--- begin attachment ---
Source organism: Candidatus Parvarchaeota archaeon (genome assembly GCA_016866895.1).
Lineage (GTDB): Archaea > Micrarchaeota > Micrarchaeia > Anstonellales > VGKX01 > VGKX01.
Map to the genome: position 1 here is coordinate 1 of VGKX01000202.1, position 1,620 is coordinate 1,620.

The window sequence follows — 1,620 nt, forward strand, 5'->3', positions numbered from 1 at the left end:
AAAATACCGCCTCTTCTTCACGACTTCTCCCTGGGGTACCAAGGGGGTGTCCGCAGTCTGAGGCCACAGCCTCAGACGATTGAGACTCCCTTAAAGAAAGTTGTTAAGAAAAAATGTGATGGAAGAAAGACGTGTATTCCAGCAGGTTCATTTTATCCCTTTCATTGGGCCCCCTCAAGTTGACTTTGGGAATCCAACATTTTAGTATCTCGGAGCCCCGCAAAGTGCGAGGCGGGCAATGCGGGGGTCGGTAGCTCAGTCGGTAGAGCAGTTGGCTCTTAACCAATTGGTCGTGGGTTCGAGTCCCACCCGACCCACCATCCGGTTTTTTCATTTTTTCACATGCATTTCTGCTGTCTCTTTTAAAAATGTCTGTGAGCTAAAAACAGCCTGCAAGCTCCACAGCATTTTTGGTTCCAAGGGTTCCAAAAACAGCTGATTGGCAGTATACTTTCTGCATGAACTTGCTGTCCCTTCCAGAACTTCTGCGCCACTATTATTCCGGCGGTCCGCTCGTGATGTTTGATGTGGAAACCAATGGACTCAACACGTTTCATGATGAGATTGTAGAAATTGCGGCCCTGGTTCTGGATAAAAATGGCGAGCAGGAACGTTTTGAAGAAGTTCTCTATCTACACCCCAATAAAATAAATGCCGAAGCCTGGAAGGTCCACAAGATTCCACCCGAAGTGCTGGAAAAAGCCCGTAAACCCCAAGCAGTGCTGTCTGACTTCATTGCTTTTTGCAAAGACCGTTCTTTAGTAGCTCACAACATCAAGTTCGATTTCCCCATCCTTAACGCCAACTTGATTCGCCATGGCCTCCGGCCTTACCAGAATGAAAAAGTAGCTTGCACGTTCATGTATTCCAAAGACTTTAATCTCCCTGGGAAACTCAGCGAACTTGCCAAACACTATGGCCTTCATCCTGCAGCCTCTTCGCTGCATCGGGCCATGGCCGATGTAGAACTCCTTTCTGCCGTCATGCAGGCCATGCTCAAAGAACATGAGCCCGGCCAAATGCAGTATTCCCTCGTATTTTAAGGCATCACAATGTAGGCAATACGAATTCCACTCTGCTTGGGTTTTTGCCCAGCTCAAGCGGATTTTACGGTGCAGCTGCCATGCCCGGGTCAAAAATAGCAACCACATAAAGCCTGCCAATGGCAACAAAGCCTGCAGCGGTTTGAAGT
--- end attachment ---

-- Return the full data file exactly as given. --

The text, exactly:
Source organism: Candidatus Parvarchaeota archaeon (genome assembly GCA_016866895.1).
Lineage (GTDB): Archaea > Micrarchaeota > Micrarchaeia > Anstonellales > VGKX01 > VGKX01.
Map to the genome: position 1 here is coordinate 1 of VGKX01000202.1, position 1,620 is coordinate 1,620.

The window sequence follows — 1,620 nt, forward strand, 5'->3', positions numbered from 1 at the left end:
AAAATACCGCCTCTTCTTCACGACTTCTCCCTGGGGTACCAAGGGGGTGTCCGCAGTCTGAGGCCACAGCCTCAGACGATTGAGACTCCCTTAAAGAAAGTTGTTAAGAAAAAATGTGATGGAAGAAAGACGTGTATTCCAGCAGGTTCATTTTATCCCTTTCATTGGGCCCCCTCAAGTTGACTTTGGGAATCCAACATTTTAGTATCTCGGAGCCCCGCAAAGTGCGAGGCGGGCAATGCGGGGGTCGGTAGCTCAGTCGGTAGAGCAGTTGGCTCTTAACCAATTGGTCGTGGGTTCGAGTCCCACCCGACCCACCATCCGGTTTTTTCATTTTTTCACATGCATTTCTGCTGTCTCTTTTAAAAATGTCTGTGAGCTAAAAACAGCCTGCAAGCTCCACAGCATTTTTGGTTCCAAGGGTTCCAAAAACAGCTGATTGGCAGTATACTTTCTGCATGAACTTGCTGTCCCTTCCAGAACTTCTGCGCCACTATTATTCCGGCGGTCCGCTCGTGATGTTTGATGTGGAAACCAATGGACTCAACACGTTTCATGATGAGATTGTAGAAATTGCGGCCCTGGTTCTGGATAAAAATGGCGAGCAGGAACGTTTTGAAGAAGTTCTCTATCTACACCCCAATAAAATAAATGCCGAAGCCTGGAAGGTCCACAAGATTCCACCCGAAGTGCTGGAAAAAGCCCGTAAACCCCAAGCAGTGCTGTCTGACTTCATTGCTTTTTGCAAAGACCGTTCTTTAGTAGCTCACAACATCAAGTTCGATTTCCCCATCCTTAACGCCAACTTGATTCGCCATGGCCTCCGGCCTTACCAGAATGAAAAAGTAGCTTGCACGTTCATGTATTCCAAAGACTTTAATCTCCCTGGGAAACTCAGCGAACTTGCCAAACACTATGGCCTTCATCCTGCAGCCTCTTCGCTGCATCGGGCCATGGCCGATGTAGAACTCCTTTCTGCCGTCATGCAGGCCATGCTCAAAGAACATGAGCCCGGCCAAATGCAGTATTCCCTCGTATTTTAAGGCATCACAATGTAGGCAATACGAATTCCACTCTGCTTGGGTTTTTGCCCAGCTCAAGCGGATTTTACGGTGCAGCTGCCATGCCCGGGTCAAAAATAGCAACCACATAAAGCCTGCCAATGGCAACAAAGCCTGCAGCGGTTTGAAGT